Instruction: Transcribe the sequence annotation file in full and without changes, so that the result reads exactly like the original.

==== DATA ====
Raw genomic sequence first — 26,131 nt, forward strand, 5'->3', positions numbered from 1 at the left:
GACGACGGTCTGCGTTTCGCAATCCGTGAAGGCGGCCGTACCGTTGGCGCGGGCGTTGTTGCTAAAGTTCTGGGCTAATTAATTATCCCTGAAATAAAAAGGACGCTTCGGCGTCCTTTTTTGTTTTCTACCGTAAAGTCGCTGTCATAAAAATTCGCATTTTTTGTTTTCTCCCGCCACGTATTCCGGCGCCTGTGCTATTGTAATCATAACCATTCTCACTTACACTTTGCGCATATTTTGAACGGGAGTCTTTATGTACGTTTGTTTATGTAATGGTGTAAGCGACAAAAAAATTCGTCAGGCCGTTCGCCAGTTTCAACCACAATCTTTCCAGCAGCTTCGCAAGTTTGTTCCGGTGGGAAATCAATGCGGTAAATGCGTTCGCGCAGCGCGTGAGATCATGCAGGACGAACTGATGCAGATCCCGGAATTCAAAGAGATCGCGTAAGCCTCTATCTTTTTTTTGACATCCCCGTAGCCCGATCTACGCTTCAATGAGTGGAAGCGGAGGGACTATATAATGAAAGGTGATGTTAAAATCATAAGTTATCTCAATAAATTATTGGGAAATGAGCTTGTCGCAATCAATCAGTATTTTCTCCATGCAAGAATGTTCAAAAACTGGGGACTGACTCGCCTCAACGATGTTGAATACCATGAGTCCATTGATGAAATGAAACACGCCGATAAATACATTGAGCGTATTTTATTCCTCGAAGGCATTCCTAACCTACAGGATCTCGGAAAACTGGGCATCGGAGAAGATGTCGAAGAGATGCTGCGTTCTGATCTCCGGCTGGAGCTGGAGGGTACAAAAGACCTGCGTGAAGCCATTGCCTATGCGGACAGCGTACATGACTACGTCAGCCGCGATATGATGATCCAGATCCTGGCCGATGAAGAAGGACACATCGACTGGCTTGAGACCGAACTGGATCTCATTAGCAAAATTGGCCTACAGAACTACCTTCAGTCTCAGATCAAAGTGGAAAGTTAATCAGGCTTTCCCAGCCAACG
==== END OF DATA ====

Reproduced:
Raw genomic sequence first — 26,131 nt, forward strand, 5'->3', positions numbered from 1 at the left:
GACGACGGTCTGCGTTTCGCAATCCGTGAAGGCGGCCGTACCGTTGGCGCGGGCGTTGTTGCTAAAGTTCTGGGCTAATTAATTATCCCTGAAATAAAAAGGACGCTTCGGCGTCCTTTTTTGTTTTCTACCGTAAAGTCGCTGTCATAAAAATTCGCATTTTTTGTTTTCTCCCGCCACGTATTCCGGCGCCTGTGCTATTGTAATCATAACCATTCTCACTTACACTTTGCGCATATTTTGAACGGGAGTCTTTATGTACGTTTGTTTATGTAATGGTGTAAGCGACAAAAAAATTCGTCAGGCCGTTCGCCAGTTTCAACCACAATCTTTCCAGCAGCTTCGCAAGTTTGTTCCGGTGGGAAATCAATGCGGTAAATGCGTTCGCGCAGCGCGTGAGATCATGCAGGACGAACTGATGCAGATCCCGGAATTCAAAGAGATCGCGTAAGCCTCTATCTTTTTTTTGACATCCCCGTAGCCCGATCTACGCTTCAATGAGTGGAAGCGGAGGGACTATATAATGAAAGGTGATGTTAAAATCATAAGTTATCTCAATAAATTATTGGGAAATGAGCTTGTCGCAATCAATCAGTATTTTCTCCATGCAAGAATGTTCAAAAACTGGGGACTGACTCGCCTCAACGATGTTGAATACCATGAGTCCATTGATGAAATGAAACACGCCGATAAATACATTGAGCGTATTTTATTCCTCGAAGGCATTCCTAACCTACAGGATCTCGGAAAACTGGGCATCGGAGAAGATGTCGAAGAGATGCTGCGTTCTGATCTCCGGCTGGAGCTGGAGGGTACAAAAGACCTGCGTGAAGCCATTGCCTATGCGGACAGCGTACATGACTACGTCAGCCGCGATATGATGATCCAGATCCTGGCCGATGAAGAAGGACACATCGACTGGCTTGAGACCGAACTGGATCTCATTAGCAAAATTGGCCTACAGAACTACCTTCAGTCTCAGATCAAAGTGGAAAGTTAATCAGGCTTTCCCAGCCAACG